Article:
Improving Data to Analyze Food and Nutrition Policies
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Several changes in the United States over the past two decades have implications for diet, nutrition, and food safety, including patterns of food consumption that have produced an increase in overweight and obese Americans and threats to food safety from pathogens and bioterrorism. The changes raise a number of critical policy and research questions: How do differences in food prices and availability or in households' time resources for shopping and food preparation affect what people consume and where they eat? How do factors outside of the household, such as the availability of stores and restaurants, food preparation technology, and food marketing and labeling policies, affect what people are consuming? What effects have food assistance programs had on the nutritional quality of diets and the health of those served by the programs? Where do people buy and consume food and how does food preparation affect food safety?

To address these and related questions, the Economic Research Service (ERS) of the U.S. Department of Agriculture (USDA) asked the Committee on National Statistics to convene a panel of experts to provide advice for improving the data infrastructure on food consumption and nutrition. The panel was charged to review data needs to support research and decision making for food and nutrition policies and programs in USDA and to assess the adequacy of the current data infrastructure and recommend enhancements to improve it. The primary basis for the panel's deliberations, given limited resources, was a workshop on Enhancing the Data Infrastructure in Support of Food and Nutrition Programs, Research, and Decision Making, which the panel convened on May 27-28, 2004.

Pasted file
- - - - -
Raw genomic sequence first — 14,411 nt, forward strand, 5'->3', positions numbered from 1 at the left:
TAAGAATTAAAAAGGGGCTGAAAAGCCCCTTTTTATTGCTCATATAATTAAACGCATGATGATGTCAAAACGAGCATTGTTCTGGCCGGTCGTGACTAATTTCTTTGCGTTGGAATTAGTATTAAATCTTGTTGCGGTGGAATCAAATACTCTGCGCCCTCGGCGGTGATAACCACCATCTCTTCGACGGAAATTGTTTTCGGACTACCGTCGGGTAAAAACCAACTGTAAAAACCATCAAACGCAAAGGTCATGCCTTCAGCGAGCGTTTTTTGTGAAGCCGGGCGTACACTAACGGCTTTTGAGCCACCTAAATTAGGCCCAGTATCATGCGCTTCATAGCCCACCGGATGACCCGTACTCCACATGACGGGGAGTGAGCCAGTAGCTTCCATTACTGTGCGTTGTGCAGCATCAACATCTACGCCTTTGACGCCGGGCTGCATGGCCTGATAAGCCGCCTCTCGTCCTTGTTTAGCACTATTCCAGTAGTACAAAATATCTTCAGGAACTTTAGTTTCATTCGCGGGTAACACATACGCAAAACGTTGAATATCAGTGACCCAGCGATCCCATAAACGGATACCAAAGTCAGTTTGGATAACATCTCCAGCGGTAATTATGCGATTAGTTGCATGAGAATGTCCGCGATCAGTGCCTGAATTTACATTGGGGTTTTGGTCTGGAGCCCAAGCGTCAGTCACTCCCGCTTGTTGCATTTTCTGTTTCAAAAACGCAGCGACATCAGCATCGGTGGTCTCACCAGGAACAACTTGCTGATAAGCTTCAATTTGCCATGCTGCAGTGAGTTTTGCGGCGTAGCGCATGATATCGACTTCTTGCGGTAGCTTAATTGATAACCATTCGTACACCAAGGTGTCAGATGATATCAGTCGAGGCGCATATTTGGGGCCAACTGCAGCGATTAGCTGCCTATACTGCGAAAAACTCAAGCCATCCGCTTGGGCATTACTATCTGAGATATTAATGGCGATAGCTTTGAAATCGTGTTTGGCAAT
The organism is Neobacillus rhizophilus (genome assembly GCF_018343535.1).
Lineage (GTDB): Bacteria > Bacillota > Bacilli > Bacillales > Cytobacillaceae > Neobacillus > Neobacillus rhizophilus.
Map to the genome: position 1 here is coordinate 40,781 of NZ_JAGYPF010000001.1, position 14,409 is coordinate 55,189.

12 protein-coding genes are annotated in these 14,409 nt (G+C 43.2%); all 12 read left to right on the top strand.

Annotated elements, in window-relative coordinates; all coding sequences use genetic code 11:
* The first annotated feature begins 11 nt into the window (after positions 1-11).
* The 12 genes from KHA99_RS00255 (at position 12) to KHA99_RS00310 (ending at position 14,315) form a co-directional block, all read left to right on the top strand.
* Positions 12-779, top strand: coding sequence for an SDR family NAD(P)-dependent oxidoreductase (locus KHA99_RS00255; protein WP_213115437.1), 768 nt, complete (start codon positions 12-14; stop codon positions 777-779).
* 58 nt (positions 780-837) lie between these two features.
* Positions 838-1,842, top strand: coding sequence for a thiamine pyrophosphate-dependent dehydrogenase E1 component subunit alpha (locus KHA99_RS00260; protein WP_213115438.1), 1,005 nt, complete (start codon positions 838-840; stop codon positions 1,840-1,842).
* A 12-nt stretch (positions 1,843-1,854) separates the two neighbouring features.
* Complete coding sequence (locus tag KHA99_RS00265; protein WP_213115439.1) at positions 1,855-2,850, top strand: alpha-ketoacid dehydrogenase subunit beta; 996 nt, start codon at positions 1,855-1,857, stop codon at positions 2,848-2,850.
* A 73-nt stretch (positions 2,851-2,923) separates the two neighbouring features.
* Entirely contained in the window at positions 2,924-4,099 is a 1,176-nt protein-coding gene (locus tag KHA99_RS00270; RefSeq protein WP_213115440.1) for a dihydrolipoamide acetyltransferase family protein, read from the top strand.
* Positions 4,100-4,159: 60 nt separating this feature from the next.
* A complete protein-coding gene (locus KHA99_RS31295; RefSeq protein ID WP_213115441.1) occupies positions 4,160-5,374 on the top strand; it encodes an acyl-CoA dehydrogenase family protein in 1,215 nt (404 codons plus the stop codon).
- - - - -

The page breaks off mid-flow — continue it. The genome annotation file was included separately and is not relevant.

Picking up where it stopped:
This report is based on the discussions at the workshop and the deliberations of the panel. The report outlines key data that are needed to better address questions related to food consumption, diet, and health; discusses the available data and some limitations of those data; and offers recommendations for improvements in those data. The panel was charged to consider USDA data needs for policy making and the focus of the report is on those needs.

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146 pages | 8.5 x 11
Paperback
ISBN: 978-0-309-10005-2
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National Research Council. Improving Data to Analyze Food and Nutrition Policies. Washington, DC: The National Academies Press, 2005.

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